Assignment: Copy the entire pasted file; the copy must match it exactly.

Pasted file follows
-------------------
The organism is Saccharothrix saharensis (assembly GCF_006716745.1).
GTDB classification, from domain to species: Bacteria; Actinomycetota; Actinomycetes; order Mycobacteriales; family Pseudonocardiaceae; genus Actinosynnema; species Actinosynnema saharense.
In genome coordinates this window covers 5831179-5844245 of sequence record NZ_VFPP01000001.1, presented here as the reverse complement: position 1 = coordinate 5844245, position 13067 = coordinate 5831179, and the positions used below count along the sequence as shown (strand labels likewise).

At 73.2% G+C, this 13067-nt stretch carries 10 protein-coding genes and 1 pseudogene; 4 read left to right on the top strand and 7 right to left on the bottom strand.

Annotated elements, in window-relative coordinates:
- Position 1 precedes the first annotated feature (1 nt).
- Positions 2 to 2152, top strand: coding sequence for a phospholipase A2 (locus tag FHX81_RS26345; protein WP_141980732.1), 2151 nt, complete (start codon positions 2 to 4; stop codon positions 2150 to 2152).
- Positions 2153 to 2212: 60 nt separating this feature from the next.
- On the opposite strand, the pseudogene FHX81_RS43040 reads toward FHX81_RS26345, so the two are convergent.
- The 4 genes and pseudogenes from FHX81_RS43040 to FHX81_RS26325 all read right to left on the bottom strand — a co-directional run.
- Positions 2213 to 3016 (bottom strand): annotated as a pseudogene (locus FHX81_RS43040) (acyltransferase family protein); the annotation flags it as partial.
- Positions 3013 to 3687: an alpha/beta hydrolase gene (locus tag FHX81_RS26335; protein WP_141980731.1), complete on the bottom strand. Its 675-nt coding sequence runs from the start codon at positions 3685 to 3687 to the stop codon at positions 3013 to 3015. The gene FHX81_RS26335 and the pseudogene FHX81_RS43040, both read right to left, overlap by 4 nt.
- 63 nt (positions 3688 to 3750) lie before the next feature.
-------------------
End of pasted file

The organism is Saccharothrix saharensis (assembly GCF_006716745.1).
GTDB classification, from domain to species: Bacteria; Actinomycetota; Actinomycetes; order Mycobacteriales; family Pseudonocardiaceae; genus Actinosynnema; species Actinosynnema saharense.
In genome coordinates this window covers 5831179-5844245 of sequence record NZ_VFPP01000001.1, presented here as the reverse complement: position 1 = coordinate 5844245, position 13067 = coordinate 5831179, and the positions used below count along the sequence as shown (strand labels likewise).

At 73.2% G+C, this 13067-nt stretch carries 10 protein-coding genes and 1 pseudogene; 4 read left to right on the top strand and 7 right to left on the bottom strand.

Annotated elements, in window-relative coordinates:
- Position 1 precedes the first annotated feature (1 nt).
- Positions 2 to 2152, top strand: coding sequence for a phospholipase A2 (locus tag FHX81_RS26345; protein WP_141980732.1), 2151 nt, complete (start codon positions 2 to 4; stop codon positions 2150 to 2152).
- Positions 2153 to 2212: 60 nt separating this feature from the next.
- On the opposite strand, the pseudogene FHX81_RS43040 reads toward FHX81_RS26345, so the two are convergent.
- The 4 genes and pseudogenes from FHX81_RS43040 to FHX81_RS26325 all read right to left on the bottom strand — a co-directional run.
- Positions 2213 to 3016 (bottom strand): annotated as a pseudogene (locus FHX81_RS43040) (acyltransferase family protein); the annotation flags it as partial.
- Positions 3013 to 3687: an alpha/beta hydrolase gene (locus tag FHX81_RS26335; protein WP_141980731.1), complete on the bottom strand. Its 675-nt coding sequence runs from the start codon at positions 3685 to 3687 to the stop codon at positions 3013 to 3015. The gene FHX81_RS26335 and the pseudogene FHX81_RS43040, both read right to left, overlap by 4 nt.
- 63 nt (positions 3688 to 3750) lie before the next feature.